If they feel that their spiritual needs are being met more by a white Baptist church than by a black Baptist church, then why should they not be a part of that congregation which meets more closely their desires?

Isn't the objective of the two groups the same: to prepare peoples' souls for meeting God?

Are black ministers more qualified to prepare black people for meeting a deity whose race and ethnicity and gender are unknown? Are white ministers qualified only to prepare the souls of white folks?

I do not understand black Baptists and white Baptists and why the two groups must maintain separate organizational entities -- except as business ventures and political powers, two concerns which would appear to be anathema to religion and its objective.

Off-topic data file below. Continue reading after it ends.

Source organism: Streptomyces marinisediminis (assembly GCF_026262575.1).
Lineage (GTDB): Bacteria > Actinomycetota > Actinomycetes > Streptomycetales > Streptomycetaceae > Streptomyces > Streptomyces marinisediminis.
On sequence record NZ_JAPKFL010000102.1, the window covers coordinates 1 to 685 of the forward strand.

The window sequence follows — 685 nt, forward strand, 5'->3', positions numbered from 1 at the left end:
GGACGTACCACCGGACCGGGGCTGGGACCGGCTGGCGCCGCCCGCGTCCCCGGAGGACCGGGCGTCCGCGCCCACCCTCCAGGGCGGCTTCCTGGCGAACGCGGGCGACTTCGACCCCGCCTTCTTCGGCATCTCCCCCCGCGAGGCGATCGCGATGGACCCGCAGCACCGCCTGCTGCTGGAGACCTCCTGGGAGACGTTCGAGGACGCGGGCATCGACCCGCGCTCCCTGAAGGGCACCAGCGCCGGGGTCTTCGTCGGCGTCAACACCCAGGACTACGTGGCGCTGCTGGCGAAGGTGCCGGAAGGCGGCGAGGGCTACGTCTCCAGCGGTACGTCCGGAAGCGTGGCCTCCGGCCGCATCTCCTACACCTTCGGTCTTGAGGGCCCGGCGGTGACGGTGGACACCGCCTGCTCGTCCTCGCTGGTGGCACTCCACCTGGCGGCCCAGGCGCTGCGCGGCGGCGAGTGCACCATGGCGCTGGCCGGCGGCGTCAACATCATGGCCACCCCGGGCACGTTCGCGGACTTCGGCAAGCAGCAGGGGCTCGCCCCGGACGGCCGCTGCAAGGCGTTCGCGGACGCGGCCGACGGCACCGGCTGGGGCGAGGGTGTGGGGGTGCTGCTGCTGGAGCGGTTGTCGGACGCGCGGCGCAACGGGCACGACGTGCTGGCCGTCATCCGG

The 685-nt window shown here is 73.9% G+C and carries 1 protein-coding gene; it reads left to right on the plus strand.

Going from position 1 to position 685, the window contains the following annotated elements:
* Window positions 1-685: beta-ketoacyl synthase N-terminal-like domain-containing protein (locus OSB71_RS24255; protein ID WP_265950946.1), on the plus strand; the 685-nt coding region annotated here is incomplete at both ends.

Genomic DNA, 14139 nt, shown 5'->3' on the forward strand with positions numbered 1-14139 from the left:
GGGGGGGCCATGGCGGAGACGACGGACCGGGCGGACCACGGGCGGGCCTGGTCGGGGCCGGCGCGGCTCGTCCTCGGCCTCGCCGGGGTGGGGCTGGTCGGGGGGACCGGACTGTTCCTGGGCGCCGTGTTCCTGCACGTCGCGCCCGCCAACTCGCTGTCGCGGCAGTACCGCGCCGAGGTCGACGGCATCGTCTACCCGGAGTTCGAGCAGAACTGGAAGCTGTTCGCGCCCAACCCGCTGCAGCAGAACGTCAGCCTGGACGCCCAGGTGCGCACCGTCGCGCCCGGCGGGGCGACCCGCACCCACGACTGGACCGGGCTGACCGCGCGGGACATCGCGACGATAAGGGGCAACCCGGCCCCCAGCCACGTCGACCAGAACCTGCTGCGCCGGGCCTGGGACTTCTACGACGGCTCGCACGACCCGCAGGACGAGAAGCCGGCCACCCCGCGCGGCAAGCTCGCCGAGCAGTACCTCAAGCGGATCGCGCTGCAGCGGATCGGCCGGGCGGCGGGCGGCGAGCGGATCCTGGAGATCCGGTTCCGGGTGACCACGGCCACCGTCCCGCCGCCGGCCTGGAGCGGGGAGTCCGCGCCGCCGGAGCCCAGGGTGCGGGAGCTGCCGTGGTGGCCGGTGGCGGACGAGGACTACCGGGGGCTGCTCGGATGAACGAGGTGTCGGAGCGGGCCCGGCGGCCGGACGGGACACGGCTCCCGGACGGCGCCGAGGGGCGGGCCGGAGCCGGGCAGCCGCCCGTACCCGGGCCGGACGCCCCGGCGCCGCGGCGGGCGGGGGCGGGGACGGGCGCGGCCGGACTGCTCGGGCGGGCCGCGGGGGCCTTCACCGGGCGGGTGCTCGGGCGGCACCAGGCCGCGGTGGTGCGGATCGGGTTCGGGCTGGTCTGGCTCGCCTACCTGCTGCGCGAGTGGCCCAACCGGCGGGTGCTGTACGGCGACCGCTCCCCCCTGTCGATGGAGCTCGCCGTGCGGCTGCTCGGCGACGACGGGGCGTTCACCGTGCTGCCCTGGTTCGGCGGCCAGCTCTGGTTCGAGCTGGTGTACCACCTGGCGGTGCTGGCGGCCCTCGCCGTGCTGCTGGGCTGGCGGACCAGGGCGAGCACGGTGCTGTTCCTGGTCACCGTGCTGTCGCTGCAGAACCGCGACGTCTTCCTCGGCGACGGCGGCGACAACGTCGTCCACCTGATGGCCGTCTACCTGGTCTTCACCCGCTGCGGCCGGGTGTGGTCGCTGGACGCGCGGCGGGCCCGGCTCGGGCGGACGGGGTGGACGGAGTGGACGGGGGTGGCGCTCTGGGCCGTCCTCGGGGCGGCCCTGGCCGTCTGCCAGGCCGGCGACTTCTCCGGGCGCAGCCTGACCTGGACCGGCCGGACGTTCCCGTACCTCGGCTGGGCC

Viewed as business entities, the conflict is somewhat understandable, in that one seeks to retain its "share of the market" and is likely to view an intruder or competition as "unfair" in its attempts to garner a share of its market.

Various groups seek to influence politicians so that their agendas will receive attention and possible legislative and financial support.

My naivete tells me that religion and religious denominations are supposed to be apolitical: Render unto Caesar that which is Caesar's and unto God that which is God's. An American credo: separation of church and state.

I really need to be enlightened. Maybe I shall learn there is a black heaven and a white heaven such as depicted in "Green Pastures," a movie about blacks in heaven, one for which I received a whipping as a child because I chose to see a Buck Jones western.